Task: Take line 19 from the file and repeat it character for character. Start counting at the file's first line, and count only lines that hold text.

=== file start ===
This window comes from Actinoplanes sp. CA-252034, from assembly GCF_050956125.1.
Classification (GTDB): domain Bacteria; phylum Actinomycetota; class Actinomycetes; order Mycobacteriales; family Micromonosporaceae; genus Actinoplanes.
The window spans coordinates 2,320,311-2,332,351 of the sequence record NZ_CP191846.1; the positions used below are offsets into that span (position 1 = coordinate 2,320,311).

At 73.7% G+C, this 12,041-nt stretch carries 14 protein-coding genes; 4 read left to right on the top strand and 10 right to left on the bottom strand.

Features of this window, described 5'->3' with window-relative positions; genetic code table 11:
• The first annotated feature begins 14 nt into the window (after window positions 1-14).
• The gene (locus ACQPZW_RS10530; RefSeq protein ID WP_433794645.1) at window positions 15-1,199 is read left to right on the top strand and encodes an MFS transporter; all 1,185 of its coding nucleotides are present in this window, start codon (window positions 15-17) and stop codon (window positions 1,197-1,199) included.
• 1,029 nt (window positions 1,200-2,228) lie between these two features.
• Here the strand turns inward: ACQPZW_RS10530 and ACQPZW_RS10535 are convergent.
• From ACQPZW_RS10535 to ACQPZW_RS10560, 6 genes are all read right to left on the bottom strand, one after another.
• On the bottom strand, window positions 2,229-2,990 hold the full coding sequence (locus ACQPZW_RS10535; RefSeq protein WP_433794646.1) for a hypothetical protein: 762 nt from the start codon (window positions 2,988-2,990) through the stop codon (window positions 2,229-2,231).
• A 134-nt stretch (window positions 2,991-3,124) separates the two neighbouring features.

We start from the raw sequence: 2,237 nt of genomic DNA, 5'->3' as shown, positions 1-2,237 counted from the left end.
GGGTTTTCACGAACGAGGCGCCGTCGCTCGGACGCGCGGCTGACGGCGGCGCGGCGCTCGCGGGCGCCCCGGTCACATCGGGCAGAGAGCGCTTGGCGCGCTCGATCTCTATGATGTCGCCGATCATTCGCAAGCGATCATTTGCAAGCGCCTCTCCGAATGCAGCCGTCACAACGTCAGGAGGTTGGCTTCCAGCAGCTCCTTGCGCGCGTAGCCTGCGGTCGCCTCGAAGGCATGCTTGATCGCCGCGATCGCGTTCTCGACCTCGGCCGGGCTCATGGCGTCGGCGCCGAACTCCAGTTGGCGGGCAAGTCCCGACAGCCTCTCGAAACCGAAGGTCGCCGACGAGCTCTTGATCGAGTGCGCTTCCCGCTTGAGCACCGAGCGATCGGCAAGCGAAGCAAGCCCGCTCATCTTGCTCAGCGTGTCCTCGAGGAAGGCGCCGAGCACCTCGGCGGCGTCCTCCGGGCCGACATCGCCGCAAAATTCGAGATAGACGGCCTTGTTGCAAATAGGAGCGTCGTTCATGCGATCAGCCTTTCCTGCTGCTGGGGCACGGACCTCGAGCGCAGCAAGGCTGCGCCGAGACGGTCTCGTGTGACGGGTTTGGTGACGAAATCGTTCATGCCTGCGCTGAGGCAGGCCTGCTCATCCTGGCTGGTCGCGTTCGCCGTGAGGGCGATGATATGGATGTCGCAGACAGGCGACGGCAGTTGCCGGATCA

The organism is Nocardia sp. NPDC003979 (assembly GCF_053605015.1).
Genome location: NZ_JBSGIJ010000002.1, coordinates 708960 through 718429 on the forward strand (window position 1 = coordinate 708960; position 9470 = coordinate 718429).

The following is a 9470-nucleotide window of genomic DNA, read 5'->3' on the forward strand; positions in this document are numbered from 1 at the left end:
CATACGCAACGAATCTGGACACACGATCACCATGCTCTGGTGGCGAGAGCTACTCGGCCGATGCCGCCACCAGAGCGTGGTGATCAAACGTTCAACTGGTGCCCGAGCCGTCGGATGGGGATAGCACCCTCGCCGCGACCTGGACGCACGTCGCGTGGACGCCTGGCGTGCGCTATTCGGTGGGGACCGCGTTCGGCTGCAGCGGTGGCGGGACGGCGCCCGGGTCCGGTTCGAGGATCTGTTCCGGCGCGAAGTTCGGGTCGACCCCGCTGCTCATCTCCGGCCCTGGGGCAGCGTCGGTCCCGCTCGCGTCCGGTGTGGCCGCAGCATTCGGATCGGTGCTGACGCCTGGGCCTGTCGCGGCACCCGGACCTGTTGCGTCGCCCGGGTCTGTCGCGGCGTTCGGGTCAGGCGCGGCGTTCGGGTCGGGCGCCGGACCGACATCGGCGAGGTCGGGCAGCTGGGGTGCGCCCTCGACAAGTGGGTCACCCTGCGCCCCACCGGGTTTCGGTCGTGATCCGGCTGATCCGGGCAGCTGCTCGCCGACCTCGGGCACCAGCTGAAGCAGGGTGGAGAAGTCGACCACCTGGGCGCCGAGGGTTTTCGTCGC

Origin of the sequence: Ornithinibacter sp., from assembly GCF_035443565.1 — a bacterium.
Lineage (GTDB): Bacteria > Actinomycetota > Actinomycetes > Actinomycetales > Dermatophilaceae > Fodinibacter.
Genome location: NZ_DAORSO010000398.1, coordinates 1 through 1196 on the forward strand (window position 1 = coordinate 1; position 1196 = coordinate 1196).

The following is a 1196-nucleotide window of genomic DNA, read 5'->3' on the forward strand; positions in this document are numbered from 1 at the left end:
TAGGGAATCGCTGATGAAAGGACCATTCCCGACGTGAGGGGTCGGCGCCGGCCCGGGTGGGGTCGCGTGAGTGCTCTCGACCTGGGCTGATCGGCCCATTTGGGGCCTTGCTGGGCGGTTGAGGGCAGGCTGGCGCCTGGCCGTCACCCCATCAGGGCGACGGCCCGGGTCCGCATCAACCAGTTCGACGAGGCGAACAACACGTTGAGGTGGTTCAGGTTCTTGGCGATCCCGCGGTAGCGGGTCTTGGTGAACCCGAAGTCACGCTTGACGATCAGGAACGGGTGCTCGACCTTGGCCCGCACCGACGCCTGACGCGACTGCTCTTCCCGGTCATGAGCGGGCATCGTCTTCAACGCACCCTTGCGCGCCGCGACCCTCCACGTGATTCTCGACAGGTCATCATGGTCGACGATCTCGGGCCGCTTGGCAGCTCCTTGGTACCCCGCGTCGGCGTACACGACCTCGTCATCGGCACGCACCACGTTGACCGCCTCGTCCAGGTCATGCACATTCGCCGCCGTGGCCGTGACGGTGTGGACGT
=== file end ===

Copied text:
Origin of the sequence: Ornithinibacter sp., from assembly GCF_035443565.1 — a bacterium.